Marion: ‘At the top of America, as it pertains to Trump and them, their goal is to keep us down.’ Photograph: Tom Silverston/Tom Silverstone
Marion isn’t in it for the politics. She is in it for the money, money that means one thing for her: getting her family back together and giving them a secure life. We pick her up at Popeyes and drive to a pleasant Kansas City suburb. Cicadas thrum as she beams strolling from the car to hug her daughter Rayven and goddaughter Shi’ Ann.
Shi’ Ann, in her rainbow hued “LOVE” T-shirt (the “O” is a butterfly), plays with princess flip-flops and squirms, giggling in Marion’s arms. “Princesses don’t put their fingers in their mouths,” laughs Marion. I ask Rayven how it is living without her mum. The idyll is over. Tears fill her eyes. Marion goes inside so we can’t see her cry.
Later, Marion says Rayven wants to leave school at 16 and get a job in fast food to help out. Ideally, her mum wants her to go to college but nothing is ideal for the Marion family at present.
After the visit, we drive back into the city to All Souls Unitarian church where Marion and Hughes are set to address a panel of academics, union leaders and others. The neighborhood is a world away from their own. A giant Louise Bourgeois spider menaces a manicured lawn at the Kemper art museum close by. The two women are unintimidated. They hold the room with ease as they talk about their fight with humor and a confidence that things will change.
Guests ask why they don’t go back to school, get higher paid jobs. Hughes has a college degree but as the daughter of a low wage worker said she could only afford community college. Employers saw her degree as “worthless”, and she ended up $13,000 in debt. She did have a job in a tax office but lost it only to find that thanks to Missouri’s business-friendly rules, she was barred from working for another tax office by a non-compete agreement. (Fast food franchisor Jimmy John’s imposed a similar agreement on its workers but dropped it last year after a public backlash.)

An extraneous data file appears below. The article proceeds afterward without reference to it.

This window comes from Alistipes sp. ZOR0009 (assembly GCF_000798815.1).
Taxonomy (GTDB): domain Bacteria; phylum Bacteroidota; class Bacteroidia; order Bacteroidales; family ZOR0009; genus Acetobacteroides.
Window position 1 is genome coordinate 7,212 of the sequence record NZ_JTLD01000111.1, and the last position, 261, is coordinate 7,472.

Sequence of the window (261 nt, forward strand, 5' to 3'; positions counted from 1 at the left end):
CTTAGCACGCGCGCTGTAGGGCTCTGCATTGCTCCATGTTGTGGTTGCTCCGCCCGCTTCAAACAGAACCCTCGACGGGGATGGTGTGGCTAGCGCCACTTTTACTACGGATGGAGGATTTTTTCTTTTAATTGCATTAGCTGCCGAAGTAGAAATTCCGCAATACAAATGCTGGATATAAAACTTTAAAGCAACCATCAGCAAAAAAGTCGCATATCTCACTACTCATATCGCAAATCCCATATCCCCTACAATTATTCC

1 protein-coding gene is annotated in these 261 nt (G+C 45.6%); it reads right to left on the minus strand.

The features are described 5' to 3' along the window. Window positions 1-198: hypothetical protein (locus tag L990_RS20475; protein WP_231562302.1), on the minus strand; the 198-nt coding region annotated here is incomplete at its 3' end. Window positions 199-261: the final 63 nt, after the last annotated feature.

Barred from tax office work, Hughes said fast food was all she could find.
Marion says the argument that fast food workers should leave for other, better paid, jobs misses the point. People like fast food. The companies that make it make fortunes. “We are the foot soldiers for these billion-dollar businesses. We’re the ones doing the job and bringing the money,” she says.
“At the top of America, when it comes to Trump and them, their goal is to keep us down,” she says. “Between these billion-dollar companies and Trump, it is a power trip.”
They can afford to pay more and, she believes, eventually they will. “We are still coming. No war has been won during the night and we are not giving up.”
More than that, she likes working in fast food. “I love it. I’m good at it. Exactly like Martin Luther King said, ‘If you are going to be a road sweeper, be the best damn sweeper there is’,” she says. “I don’t understand. It’s just this society is all messed up.”